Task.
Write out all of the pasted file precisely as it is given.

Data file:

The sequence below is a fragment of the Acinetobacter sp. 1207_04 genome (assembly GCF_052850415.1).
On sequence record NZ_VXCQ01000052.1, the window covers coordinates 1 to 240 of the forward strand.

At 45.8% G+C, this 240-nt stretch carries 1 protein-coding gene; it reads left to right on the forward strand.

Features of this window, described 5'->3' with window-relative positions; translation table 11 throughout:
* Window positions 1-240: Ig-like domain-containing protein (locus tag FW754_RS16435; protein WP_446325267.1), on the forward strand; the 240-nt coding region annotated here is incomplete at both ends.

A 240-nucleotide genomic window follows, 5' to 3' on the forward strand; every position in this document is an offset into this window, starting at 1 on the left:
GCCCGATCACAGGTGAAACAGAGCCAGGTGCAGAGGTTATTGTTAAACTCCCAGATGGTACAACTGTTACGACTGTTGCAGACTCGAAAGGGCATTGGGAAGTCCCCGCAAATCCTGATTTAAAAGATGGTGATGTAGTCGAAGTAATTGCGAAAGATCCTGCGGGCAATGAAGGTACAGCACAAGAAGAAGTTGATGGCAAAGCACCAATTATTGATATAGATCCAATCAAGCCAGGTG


The sequence below is a fragment of the Acinetobacter sp. 1207_04 genome (assembly GCF_052850415.1).
On sequence record NZ_VXCQ01000052.1, the window covers coordinates 1 to 240 of the forward strand.

At 45.8% G+C, this 240-nt stretch carries 1 protein-coding gene; it reads left to right on the forward strand.

Features of this window, described 5'->3' with window-relative positions; translation table 11 throughout:
* Window positions 1-240: Ig-like domain-containing protein (locus tag FW754_RS16435; protein WP_446325267.1), on the forward strand; the 240-nt coding region annotated here is incomplete at both ends.

A 240-nucleotide genomic window follows, 5' to 3' on the forward strand; every position in this document is an offset into this window, starting at 1 on the left:
GCCCGATCACAGGTGAAACAGAGCCAGGTGCAGAGGTTATTGTTAAACTCCCAGATGGTACAACTGTTACGACTGTTGCAGACTCGAAAGGGCATTGGGAAGTCCCCGCAAATCCTGATTTAAAAGATGGTGATGTAGTCGAAGTAATTGCGAAAGATCCTGCGGGCAATGAAGGTACAGCACAAGAAGAAGTTGATGGCAAAGCACCAATTATTGATATAGATCCAATCAAGCCAGGTG